On 13th January 1944 No 304 FTU arrived from Port Ellen operating Beaufighters, Beauforts, Bostons and Wellingtons.  By the end of January the 3 FTU’s had amalgamated and were to be known as No 304 FTU under establishment WAR/AT/134.

Jimmy Learmonth was stationed at Melton during 1944/45.  He arrived at Melton during the first week of 1944 as part of the advance party for No 304 FTU which was transferring from the Isle of Islay.  The party was flown down in Bombay aircraft which were stationed at Doncaster Racecourse. 

After an overnight stay at Doncaster they took off again in the Bombay’s and headed for Melton.  Jimmy remembers arriving at Melton and not being able to see ‘a single blade of grass’ due to the large amount of aircraft such as Halifaxes, Lancasters, Mosquitoes, Beaufighters and numerous other types that were scattered across the airfield.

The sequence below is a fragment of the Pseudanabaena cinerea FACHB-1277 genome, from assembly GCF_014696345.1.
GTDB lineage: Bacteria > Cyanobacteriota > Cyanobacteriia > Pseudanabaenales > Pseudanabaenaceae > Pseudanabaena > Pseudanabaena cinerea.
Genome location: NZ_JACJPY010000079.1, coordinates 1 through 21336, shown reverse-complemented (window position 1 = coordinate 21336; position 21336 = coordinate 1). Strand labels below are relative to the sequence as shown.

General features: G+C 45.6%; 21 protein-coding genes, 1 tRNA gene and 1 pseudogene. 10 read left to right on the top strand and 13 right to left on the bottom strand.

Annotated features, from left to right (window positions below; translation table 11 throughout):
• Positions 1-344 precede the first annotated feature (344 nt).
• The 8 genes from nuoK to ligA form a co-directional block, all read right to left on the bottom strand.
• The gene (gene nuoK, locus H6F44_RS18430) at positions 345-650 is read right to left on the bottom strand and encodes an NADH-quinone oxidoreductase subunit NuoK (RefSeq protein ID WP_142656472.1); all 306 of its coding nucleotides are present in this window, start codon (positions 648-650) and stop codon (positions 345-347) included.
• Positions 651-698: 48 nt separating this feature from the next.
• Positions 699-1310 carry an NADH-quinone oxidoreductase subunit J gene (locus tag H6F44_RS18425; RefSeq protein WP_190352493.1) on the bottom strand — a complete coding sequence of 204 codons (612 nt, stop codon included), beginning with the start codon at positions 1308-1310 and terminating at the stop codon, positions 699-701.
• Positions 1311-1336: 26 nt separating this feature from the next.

On 17th January 1944 No 1 Ferry Crew Pool was transferred to Melton from Lyneham in Wiltshire, but only stayed two months and then moved on again to Pershore.

During January 1944 personnel had to frequently work overtime due to the shortage of staff through sickness.  Several much appreciated concerts took place throughout January and were held on the Communal Site.

In February 1944 the compliment of station personnel had grown to 1830 Officers, SNCOs and Airmen with 295 WAAF Officers and Airwomen and again concerts were held in the Gymnasium on the Communal Site at least once per week.

The airfield was closed on 27th February 1944 due to heavy snow falls.  The depth of the snow on the main runway varied between 6 and 12 inches and it took until 15.00hrs on the 27th to clear the main runway.  It was not until 16.00hrs the following day that the other runways were cleared of snow and the airfield became fully operational again.         

The AOC No 44 Group Air Commodore G R Beamish, CBE visited the station on the 17th/18th March and according to the resume written by G/Capt C F H Grace, the Station Commander, the AOC congratulated No 4 OAPU on their work, although he was not satisfied with much else that he saw.